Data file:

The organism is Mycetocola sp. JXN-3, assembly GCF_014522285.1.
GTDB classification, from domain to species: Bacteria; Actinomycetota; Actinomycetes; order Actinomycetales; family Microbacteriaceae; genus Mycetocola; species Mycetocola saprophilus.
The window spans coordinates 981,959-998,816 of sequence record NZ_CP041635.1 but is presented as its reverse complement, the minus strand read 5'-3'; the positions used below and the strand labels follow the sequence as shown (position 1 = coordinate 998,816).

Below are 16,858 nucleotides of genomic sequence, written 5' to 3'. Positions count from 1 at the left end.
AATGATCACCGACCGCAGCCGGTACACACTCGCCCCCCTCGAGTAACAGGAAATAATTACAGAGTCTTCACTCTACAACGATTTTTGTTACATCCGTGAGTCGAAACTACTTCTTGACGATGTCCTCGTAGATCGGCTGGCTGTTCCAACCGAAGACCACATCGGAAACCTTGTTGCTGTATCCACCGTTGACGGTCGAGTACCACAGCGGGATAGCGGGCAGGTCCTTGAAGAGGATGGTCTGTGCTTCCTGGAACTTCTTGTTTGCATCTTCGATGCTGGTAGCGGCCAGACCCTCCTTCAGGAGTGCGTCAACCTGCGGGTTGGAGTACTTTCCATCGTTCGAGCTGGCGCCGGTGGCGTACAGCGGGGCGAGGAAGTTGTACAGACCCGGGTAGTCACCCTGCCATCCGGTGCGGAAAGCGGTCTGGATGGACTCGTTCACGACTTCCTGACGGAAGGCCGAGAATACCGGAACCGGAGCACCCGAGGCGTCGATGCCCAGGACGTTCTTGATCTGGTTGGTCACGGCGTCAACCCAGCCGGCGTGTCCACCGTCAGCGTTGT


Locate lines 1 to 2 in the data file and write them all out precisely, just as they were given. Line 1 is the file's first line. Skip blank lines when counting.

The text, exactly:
The organism is Mycetocola sp. JXN-3, assembly GCF_014522285.1.
GTDB classification, from domain to species: Bacteria; Actinomycetota; Actinomycetes; order Actinomycetales; family Microbacteriaceae; genus Mycetocola; species Mycetocola saprophilus.